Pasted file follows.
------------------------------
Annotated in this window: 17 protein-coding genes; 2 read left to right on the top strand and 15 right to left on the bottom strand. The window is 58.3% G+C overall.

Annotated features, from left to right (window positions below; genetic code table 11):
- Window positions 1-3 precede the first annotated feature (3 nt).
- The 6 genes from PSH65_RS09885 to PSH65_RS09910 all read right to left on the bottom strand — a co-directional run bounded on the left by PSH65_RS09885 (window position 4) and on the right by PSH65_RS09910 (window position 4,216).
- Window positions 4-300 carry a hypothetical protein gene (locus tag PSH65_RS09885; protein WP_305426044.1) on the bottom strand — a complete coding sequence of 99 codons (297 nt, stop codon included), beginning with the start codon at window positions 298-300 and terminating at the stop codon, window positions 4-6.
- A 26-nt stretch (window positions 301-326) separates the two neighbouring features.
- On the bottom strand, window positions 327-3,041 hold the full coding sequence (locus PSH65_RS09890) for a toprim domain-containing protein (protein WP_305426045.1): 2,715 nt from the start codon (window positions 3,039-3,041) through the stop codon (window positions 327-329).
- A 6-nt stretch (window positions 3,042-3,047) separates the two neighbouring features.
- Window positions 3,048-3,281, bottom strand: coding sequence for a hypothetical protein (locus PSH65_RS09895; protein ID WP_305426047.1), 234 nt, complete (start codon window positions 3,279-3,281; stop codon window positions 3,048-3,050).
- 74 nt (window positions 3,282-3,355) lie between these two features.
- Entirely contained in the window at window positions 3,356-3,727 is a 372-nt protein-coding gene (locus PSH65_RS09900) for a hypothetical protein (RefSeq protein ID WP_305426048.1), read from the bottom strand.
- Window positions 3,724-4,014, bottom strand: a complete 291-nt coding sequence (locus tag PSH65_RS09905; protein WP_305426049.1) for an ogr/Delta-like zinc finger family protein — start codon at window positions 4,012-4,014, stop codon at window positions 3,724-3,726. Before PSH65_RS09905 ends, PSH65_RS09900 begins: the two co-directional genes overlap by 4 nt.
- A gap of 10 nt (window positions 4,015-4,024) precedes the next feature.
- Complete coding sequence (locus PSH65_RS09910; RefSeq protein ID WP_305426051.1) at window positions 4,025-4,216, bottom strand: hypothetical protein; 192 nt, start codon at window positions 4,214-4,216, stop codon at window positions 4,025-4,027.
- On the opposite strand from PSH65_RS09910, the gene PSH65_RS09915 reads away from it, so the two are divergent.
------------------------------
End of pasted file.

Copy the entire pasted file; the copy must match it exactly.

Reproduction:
Annotated in this window: 17 protein-coding genes; 2 read left to right on the top strand and 15 right to left on the bottom strand. The window is 58.3% G+C overall.

Annotated features, from left to right (window positions below; genetic code table 11):
- Window positions 1-3 precede the first annotated feature (3 nt).
- The 6 genes from PSH65_RS09885 to PSH65_RS09910 all read right to left on the bottom strand — a co-directional run bounded on the left by PSH65_RS09885 (window position 4) and on the right by PSH65_RS09910 (window position 4,216).
- Window positions 4-300 carry a hypothetical protein gene (locus tag PSH65_RS09885; protein WP_305426044.1) on the bottom strand — a complete coding sequence of 99 codons (297 nt, stop codon included), beginning with the start codon at window positions 298-300 and terminating at the stop codon, window positions 4-6.
- A 26-nt stretch (window positions 301-326) separates the two neighbouring features.
- On the bottom strand, window positions 327-3,041 hold the full coding sequence (locus PSH65_RS09890) for a toprim domain-containing protein (protein WP_305426045.1): 2,715 nt from the start codon (window positions 3,039-3,041) through the stop codon (window positions 327-329).
- A 6-nt stretch (window positions 3,042-3,047) separates the two neighbouring features.
- Window positions 3,048-3,281, bottom strand: coding sequence for a hypothetical protein (locus PSH65_RS09895; protein ID WP_305426047.1), 234 nt, complete (start codon window positions 3,279-3,281; stop codon window positions 3,048-3,050).
- 74 nt (window positions 3,282-3,355) lie between these two features.
- Entirely contained in the window at window positions 3,356-3,727 is a 372-nt protein-coding gene (locus PSH65_RS09900) for a hypothetical protein (RefSeq protein ID WP_305426048.1), read from the bottom strand.
- Window positions 3,724-4,014, bottom strand: a complete 291-nt coding sequence (locus tag PSH65_RS09905; protein WP_305426049.1) for an ogr/Delta-like zinc finger family protein — start codon at window positions 4,012-4,014, stop codon at window positions 3,724-3,726. Before PSH65_RS09905 ends, PSH65_RS09900 begins: the two co-directional genes overlap by 4 nt.
- A gap of 10 nt (window positions 4,015-4,024) precedes the next feature.
- Complete coding sequence (locus PSH65_RS09910; RefSeq protein ID WP_305426051.1) at window positions 4,025-4,216, bottom strand: hypothetical protein; 192 nt, start codon at window positions 4,214-4,216, stop codon at window positions 4,025-4,027.
- On the opposite strand from PSH65_RS09910, the gene PSH65_RS09915 reads away from it, so the two are divergent.